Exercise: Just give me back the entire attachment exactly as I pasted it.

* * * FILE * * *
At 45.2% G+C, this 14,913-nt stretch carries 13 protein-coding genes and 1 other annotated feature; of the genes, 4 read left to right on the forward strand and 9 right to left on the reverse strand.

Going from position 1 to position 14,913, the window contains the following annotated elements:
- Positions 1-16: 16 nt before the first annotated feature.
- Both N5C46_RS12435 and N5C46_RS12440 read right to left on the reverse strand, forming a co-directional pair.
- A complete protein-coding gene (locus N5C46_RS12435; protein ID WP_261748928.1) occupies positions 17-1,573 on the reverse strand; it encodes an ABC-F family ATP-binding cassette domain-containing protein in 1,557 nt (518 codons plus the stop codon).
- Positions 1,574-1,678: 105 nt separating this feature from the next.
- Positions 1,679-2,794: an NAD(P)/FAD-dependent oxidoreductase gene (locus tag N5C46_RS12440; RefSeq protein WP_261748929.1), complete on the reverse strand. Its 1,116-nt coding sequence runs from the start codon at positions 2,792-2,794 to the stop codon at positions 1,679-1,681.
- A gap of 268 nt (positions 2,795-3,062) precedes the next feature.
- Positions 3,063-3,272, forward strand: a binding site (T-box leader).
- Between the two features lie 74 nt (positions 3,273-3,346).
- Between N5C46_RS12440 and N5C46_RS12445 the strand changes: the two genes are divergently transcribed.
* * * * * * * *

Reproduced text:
At 45.2% G+C, this 14,913-nt stretch carries 13 protein-coding genes and 1 other annotated feature; of the genes, 4 read left to right on the forward strand and 9 right to left on the reverse strand.

Going from position 1 to position 14,913, the window contains the following annotated elements:
- Positions 1-16: 16 nt before the first annotated feature.
- Both N5C46_RS12435 and N5C46_RS12440 read right to left on the reverse strand, forming a co-directional pair.
- A complete protein-coding gene (locus N5C46_RS12435; protein ID WP_261748928.1) occupies positions 17-1,573 on the reverse strand; it encodes an ABC-F family ATP-binding cassette domain-containing protein in 1,557 nt (518 codons plus the stop codon).
- Positions 1,574-1,678: 105 nt separating this feature from the next.
- Positions 1,679-2,794: an NAD(P)/FAD-dependent oxidoreductase gene (locus tag N5C46_RS12440; RefSeq protein WP_261748929.1), complete on the reverse strand. Its 1,116-nt coding sequence runs from the start codon at positions 2,792-2,794 to the stop codon at positions 1,679-1,681.
- A gap of 268 nt (positions 2,795-3,062) precedes the next feature.
- Positions 3,063-3,272, forward strand: a binding site (T-box leader).
- Between the two features lie 74 nt (positions 3,273-3,346).
- Between N5C46_RS12440 and N5C46_RS12445 the strand changes: the two genes are divergently transcribed.